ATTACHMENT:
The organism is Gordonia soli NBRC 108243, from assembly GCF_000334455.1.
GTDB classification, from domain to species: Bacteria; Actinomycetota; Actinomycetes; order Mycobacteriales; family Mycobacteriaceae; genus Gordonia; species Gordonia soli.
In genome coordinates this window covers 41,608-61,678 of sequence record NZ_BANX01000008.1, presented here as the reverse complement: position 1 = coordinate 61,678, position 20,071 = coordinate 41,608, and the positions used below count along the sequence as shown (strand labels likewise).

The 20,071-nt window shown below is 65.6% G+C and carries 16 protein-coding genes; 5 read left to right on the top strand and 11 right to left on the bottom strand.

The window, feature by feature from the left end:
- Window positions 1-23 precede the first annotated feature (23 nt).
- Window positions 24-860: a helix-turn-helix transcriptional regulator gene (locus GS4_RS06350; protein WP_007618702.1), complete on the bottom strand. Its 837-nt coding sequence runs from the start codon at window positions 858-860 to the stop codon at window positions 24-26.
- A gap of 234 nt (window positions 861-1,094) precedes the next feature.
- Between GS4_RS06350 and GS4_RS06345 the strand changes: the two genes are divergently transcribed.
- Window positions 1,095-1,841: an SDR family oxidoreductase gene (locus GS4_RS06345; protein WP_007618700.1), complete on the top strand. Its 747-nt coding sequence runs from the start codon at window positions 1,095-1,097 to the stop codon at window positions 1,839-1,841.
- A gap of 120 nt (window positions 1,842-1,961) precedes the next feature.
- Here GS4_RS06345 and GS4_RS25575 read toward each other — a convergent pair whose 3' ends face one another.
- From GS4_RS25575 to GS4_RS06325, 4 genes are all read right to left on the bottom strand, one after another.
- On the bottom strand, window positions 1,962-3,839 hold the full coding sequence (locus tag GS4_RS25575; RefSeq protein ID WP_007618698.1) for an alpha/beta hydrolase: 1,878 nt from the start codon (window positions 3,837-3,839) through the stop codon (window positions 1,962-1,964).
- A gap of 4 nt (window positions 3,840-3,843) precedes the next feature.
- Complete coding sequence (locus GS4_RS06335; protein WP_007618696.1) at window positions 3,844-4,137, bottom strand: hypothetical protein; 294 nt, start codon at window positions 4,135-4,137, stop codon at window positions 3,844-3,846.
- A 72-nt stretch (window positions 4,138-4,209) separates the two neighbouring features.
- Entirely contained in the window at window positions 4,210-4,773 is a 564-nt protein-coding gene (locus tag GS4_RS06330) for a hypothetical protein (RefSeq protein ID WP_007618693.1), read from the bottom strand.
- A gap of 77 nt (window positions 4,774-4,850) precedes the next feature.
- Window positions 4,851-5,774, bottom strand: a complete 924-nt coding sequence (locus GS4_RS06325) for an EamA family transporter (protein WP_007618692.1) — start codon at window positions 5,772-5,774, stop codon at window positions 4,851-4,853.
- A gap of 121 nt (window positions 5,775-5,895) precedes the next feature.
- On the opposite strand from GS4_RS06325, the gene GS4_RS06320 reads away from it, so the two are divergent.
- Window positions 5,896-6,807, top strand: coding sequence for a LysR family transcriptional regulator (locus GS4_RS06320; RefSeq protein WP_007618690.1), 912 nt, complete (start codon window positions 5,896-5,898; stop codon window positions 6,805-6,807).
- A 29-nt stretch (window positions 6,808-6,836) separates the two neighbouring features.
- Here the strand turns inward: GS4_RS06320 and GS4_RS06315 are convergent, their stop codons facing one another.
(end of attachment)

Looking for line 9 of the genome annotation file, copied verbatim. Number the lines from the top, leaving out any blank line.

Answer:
- Between GS4_RS06350 and GS4_RS06345 the strand changes: the two genes are divergently transcribed.